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Should I Consider a Relapse Prevention Group?

People considering relapse prevention

Rehab is not an easy or quick process or even a process with a linear thread. If addiction were easy to overcome, we wouldn’t need as much support and infrastructure in rehab as we have now. And while some people succeed in overcoming addiction after one treatment, most people require multiple attempts. Considering relapse prevention is a smart, practical approach to maintaining sobriety.

Staying sober is an activity you have to spend your time and energy on every day, and there will be days, maybe even months or years, when you feel like you have it under control. But then, one day, something might happen. You might have a bad day, or a memory or a person might trigger you, and that’s when it becomes difficult again.

That’s where Mile High Recovery Center and our relapse prevention group in Colorado come in—call 855.796.2102 today to learn more.

What Can Trigger a Relapse?

The most important thing to remember is that no addiction develops in a vacuum. Situations can arise in daily life that are triggers for substance use. A trigger is anything that makes you want to use drugs or alcohol again. Some triggers are external, such as being in the presence of people who use substances, while others are internal, such as feeling anxious or stressed.

Often relapse results from old feelings or habits returning to the surface when you’re thrust back into the environment that brought on addiction in the first place. Relapse starts with your emotions and mind long before your actions happen. That’s important to remember. Emotional relapse can look like depression or anxiety, while mental relapses involve similar thought patterns as you had before. All of this precedes physical relapse, where you begin using again.

Triggers for a relapse include:

  • Hanging out with old friends who still use
  • Being in places where you used to use
  • Feeling stressed or anxious
  • Being around people who are using
  • Lack of routine
  • Lack of support
  • Missed recovery meetings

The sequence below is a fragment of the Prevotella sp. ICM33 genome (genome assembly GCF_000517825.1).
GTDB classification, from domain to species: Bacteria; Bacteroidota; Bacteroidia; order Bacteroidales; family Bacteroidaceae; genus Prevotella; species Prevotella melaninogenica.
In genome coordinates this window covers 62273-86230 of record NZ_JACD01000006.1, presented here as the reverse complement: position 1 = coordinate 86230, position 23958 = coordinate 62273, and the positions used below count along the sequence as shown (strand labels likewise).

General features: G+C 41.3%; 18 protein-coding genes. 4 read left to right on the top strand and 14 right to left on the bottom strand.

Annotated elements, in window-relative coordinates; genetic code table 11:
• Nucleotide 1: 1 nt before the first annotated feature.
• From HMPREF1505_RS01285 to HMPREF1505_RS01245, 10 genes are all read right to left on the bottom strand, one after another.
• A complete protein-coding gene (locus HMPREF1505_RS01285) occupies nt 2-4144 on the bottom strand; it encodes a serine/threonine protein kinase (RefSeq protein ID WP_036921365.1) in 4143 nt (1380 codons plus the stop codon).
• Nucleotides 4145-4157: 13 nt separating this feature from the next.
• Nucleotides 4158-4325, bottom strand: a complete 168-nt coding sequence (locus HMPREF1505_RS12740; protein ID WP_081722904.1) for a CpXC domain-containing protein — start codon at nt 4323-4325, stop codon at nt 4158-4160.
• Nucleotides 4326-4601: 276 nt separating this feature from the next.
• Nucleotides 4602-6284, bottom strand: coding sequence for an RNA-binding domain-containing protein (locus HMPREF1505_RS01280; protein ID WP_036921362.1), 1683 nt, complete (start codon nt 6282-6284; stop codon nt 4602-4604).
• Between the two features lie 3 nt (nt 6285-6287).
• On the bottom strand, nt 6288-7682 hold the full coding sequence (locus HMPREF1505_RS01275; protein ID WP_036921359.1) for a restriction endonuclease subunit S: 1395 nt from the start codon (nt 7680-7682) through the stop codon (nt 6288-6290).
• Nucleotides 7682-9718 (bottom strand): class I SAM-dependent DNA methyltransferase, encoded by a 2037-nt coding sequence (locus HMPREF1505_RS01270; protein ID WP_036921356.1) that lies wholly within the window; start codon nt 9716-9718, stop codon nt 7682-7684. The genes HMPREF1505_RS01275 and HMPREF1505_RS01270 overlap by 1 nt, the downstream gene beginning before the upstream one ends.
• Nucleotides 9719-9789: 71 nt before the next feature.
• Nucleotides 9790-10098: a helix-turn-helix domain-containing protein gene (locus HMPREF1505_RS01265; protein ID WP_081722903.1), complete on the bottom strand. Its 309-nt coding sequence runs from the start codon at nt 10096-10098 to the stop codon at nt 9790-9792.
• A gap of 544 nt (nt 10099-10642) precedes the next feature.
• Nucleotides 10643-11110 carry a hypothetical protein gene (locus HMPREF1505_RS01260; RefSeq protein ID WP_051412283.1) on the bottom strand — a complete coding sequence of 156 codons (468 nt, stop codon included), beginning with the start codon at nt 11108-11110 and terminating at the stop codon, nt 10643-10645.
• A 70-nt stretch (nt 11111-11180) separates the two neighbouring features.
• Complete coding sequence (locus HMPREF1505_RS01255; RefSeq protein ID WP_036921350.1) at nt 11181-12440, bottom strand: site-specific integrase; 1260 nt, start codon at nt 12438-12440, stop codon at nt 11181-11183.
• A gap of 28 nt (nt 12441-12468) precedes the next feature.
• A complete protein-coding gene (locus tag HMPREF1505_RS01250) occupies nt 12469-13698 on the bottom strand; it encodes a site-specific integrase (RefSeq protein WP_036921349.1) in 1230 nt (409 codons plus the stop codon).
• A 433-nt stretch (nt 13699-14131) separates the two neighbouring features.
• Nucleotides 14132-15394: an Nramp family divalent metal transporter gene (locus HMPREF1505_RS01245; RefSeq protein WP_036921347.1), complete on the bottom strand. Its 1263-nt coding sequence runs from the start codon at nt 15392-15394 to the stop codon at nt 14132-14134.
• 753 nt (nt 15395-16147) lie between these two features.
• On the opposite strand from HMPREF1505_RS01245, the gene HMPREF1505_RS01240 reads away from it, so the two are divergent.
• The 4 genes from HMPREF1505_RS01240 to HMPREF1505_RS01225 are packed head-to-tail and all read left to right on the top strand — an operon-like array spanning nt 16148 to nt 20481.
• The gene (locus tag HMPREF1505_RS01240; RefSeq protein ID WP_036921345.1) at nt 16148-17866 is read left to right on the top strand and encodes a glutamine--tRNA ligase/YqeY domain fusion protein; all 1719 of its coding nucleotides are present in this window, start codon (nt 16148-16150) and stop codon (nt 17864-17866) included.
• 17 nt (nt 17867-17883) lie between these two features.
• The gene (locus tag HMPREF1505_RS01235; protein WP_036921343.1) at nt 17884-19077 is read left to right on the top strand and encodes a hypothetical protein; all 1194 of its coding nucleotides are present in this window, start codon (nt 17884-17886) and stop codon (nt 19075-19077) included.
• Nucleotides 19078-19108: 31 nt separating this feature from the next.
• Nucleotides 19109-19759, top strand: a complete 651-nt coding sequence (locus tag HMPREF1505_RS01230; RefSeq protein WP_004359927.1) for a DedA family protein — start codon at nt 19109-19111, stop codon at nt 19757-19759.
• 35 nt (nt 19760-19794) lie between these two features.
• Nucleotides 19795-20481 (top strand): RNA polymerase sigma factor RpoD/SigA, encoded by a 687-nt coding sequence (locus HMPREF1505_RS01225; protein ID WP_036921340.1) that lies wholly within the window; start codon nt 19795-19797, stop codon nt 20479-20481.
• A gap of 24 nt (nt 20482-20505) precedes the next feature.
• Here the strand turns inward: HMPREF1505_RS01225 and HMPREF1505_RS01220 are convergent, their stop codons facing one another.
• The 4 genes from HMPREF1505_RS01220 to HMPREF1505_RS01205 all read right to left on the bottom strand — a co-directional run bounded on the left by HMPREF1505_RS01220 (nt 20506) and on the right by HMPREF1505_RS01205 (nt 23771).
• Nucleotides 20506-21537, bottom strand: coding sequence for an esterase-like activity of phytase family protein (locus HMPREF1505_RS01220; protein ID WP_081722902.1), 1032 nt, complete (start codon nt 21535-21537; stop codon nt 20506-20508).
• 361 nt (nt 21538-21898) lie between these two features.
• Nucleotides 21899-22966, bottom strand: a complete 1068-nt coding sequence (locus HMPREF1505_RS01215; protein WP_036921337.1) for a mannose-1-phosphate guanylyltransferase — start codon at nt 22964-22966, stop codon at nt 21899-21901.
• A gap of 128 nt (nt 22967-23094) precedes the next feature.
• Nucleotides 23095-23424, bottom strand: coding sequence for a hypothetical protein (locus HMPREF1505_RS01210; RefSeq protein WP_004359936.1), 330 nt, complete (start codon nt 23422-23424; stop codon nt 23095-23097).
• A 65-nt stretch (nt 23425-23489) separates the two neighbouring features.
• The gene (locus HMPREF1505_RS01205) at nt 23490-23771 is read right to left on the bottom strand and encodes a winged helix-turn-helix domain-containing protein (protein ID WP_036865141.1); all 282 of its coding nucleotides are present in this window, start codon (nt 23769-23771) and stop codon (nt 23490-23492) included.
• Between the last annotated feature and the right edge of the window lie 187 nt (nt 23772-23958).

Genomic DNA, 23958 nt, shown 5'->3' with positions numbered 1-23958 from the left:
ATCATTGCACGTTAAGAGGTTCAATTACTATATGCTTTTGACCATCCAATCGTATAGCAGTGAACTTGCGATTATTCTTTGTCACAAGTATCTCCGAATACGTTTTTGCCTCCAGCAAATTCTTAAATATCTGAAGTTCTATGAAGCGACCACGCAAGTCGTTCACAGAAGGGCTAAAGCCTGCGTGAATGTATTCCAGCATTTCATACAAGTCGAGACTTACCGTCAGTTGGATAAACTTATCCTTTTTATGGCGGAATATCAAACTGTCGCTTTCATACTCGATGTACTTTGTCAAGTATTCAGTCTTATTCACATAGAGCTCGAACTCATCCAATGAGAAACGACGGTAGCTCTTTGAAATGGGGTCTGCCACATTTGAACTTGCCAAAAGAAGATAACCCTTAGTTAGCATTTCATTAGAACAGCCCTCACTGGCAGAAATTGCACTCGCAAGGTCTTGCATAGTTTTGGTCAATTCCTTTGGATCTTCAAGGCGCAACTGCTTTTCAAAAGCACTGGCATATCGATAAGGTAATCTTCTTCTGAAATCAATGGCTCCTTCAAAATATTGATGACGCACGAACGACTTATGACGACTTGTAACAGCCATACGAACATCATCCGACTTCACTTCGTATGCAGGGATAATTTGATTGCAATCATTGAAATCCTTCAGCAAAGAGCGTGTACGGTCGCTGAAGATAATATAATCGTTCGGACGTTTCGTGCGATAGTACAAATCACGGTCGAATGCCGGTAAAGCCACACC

• Toxic family or home environment
  • Exhaustion
  • Guilt

Addiction relapse prevention groups are just one tool to combat relapse in your life. Ultimately, it will come down to you and your choices. Understand that relapse is not random. Engagement in groups can help you; having a support network is essential, and emotional sobriety is just as important as physical sobriety.

What Happens After a Relapse?

For those who have been through rehab and have relapsed, the idea of going back may be daunting. However, it’s important to remember that relapse is a part of the process for many people. In fact, the National Institute on Drug Abuse (NIDA) estimates that 40% to 60% of people in treatment for addiction will relapse.

Acknowledgment

The first step is acknowledging that a relapse has occurred. This is difficult for many people because they’re ashamed or embarrassed. They might think that this means they’ve failed, but it doesn’t—relapsing is a normal part of recovery. The important thing is to get back on track as soon as possible.

Many people think that if they relapse, all their progress is gone. That’s not necessarily true. It’s important to remember that a relapse is not a failure but rather a learning opportunity. After a relapse, you might feel like you’re starting from scratch again, but you have the knowledge and experience to get back on track quickly.

Adjustment

The next step is to figure out what led to the relapse. This cannot be easy because it requires introspection and honesty, but it’s essential to understand your triggers and what situations or emotions might lead you back to using. Once you know your triggers, you can develop a plan to avoid them or deal with them in a healthy way.

Setbacks are not just common. They are often expected, which is why many relapse prevention groups in Colorado and elsewhere exist. Continuing care is so vital for the rehabilitation process. It doesn’t end when you walk out of a facility or stop undergoing intensive treatment.

What Is Continuing Care?

Continuing care for patients struggling with addiction recovery can include:

  • Individual therapy
  • Group therapy
  • Psychotherapy
  • Outpatient treatment
  • Partial hospitalization programs
  • Intensive outpatient programs (IOPs)
  • Sober living homes
  • Alumni support groups

At Mile High Recovery Center, we offer a therapeutic alumni program to assist those who have successfully completed the third phase of their treatment. This addiction relapse prevention meets for 90 minutes weekly to provide a space for discussions around the long-term recovery process and how individual members are faring in their journey. It’s an excellent way to stay connected to your fellow recovering addicts and help maintain and encourage sobriety in your community.

Prevent Relapse at Mile High Recovery Center’s Alumni Program for Addiction

Are you considering relapse prevention services? Please get in contact with Mile High Recovery Center today to discuss your addiction treatment options. We’re your ally and friend in this journey and aim to offer the best possible environment to help you achieve long-lasting sobriety. Call 855.796.2102 or contact us online to get started today.